By Christopher Rugaber
U.S. businesses sharply reduced hiring last month, suggesting that resurgent COVID-19 infections slowed the economic recovery as many states closed parts of their economies again and consumers remained cautious about spending.
U.S. firms added just 167,000 jobs in July, payroll processor ADP said Wednesday, far below June's gain of 4.3 million and May's increase of 3.3 million. July's limited hiring means the economy still has 13 million fewer jobs than it did in February, according to ADP, before the viral outbreak intensified.
ADP’s figures suggest that the job market's recovery is stalling and will likely fuel concerns that the government’s jobs report, to be released Friday, will show a similar slowdown. Economists expect the government to report that employers added 1.8 million jobs, according to a survey by data provider FactSet. That would typically be considered a huge gain, but in this case it would be somewhat disappointing after hiring reached 4.8 million in June, and 2.7 million in May.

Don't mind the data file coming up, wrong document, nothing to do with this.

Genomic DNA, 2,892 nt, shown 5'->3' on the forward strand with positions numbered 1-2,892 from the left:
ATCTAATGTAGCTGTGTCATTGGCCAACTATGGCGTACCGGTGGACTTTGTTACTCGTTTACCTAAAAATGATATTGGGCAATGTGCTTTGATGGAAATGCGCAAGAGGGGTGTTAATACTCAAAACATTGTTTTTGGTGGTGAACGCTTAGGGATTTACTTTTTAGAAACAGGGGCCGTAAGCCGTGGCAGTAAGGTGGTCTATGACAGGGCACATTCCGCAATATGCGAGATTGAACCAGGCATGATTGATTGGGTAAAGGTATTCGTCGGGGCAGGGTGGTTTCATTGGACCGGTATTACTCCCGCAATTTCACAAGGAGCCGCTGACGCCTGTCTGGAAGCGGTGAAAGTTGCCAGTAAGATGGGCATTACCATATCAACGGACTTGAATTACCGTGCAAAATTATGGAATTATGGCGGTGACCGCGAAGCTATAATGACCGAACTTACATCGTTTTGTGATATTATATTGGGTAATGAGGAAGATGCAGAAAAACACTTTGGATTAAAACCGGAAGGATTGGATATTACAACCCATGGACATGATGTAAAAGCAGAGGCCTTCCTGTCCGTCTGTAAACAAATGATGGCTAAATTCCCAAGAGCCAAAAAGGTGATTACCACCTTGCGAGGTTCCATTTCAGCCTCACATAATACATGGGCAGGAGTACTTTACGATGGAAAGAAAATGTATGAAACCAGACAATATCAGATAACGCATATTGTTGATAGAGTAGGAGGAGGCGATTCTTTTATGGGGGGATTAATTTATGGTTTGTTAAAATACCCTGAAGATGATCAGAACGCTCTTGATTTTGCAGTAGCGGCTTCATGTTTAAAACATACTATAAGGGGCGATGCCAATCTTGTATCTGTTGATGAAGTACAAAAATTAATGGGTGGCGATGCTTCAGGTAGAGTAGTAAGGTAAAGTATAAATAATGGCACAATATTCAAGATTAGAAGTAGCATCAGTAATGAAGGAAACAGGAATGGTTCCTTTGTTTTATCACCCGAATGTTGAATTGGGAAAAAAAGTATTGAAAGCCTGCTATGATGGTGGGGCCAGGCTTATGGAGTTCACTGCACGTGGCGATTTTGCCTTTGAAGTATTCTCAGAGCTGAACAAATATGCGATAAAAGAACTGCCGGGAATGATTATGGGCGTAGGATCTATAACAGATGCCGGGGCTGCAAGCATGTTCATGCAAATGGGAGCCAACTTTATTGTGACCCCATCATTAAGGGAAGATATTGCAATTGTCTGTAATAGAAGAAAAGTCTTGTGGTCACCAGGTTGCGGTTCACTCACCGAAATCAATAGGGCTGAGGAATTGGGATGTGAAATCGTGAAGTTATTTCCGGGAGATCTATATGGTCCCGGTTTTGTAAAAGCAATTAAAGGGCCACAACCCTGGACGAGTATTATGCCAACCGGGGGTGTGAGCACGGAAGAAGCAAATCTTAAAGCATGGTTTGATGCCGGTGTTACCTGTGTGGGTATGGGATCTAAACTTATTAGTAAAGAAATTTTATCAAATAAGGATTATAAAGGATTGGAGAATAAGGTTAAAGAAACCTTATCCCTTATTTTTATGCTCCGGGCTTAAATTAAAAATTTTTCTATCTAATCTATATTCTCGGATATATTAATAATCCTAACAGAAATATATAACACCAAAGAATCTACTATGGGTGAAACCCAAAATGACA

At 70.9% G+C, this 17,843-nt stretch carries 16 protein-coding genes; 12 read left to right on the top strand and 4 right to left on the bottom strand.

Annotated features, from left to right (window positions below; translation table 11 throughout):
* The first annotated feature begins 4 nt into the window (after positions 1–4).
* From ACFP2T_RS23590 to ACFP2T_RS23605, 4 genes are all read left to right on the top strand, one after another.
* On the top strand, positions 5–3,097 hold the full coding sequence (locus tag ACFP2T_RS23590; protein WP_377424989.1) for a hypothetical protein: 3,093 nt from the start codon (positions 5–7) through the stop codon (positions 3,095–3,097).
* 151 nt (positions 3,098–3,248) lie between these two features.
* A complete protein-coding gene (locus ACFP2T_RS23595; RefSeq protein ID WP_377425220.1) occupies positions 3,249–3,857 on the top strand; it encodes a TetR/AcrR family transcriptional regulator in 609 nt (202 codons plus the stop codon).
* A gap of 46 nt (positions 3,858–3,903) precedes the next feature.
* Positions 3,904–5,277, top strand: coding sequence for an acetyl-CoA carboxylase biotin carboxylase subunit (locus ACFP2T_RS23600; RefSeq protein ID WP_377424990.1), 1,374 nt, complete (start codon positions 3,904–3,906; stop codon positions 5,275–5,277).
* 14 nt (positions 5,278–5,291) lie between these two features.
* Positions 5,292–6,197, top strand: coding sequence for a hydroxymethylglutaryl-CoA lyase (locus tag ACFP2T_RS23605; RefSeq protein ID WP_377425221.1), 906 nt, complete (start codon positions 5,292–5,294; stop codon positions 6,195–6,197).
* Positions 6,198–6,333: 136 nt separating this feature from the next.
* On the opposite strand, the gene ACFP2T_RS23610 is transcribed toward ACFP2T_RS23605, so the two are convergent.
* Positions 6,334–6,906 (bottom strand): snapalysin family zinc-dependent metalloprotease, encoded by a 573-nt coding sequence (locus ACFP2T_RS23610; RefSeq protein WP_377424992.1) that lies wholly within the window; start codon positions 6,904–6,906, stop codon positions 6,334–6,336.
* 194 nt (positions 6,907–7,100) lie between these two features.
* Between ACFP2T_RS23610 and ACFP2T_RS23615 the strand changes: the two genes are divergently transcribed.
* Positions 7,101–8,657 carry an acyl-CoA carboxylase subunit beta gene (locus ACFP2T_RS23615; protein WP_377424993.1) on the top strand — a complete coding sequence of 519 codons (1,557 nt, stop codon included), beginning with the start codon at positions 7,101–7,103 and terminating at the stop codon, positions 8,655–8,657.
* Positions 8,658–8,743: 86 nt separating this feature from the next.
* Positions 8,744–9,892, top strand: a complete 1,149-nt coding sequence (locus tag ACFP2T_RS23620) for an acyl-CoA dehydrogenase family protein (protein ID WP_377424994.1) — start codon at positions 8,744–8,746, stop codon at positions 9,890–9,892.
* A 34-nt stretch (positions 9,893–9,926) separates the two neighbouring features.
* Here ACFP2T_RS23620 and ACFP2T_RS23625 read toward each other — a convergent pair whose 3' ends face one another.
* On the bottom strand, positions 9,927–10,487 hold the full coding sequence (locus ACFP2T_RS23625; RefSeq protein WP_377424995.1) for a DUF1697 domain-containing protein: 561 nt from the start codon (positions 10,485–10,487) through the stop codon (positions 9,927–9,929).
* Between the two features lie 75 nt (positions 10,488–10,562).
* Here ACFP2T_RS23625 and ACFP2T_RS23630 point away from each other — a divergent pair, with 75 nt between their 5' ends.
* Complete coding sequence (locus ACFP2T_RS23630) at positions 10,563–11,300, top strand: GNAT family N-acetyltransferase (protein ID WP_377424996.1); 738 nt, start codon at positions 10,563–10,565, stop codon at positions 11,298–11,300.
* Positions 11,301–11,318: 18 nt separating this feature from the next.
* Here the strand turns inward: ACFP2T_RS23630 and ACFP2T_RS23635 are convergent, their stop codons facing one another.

Hiring collapsed among companies of all sizes and in nearly all industries. A category that mostly includes restaurants, bars and hotels added just 38,000 jobs last month, after gaining more than 3 million in May and June combined.
The are other signs the coronavirus surge in July has dealt a setback to the economy and job market: The number of people applying for unemployment benefits has increased for the past two weeks, after falling steadily for three months. Credit and debit card data indicates that consumer spending leveled off last month.
And hiring by small businesses also flattened in July, according to real-time data compiled by Homebase, a company that provides scheduling software to small businesses.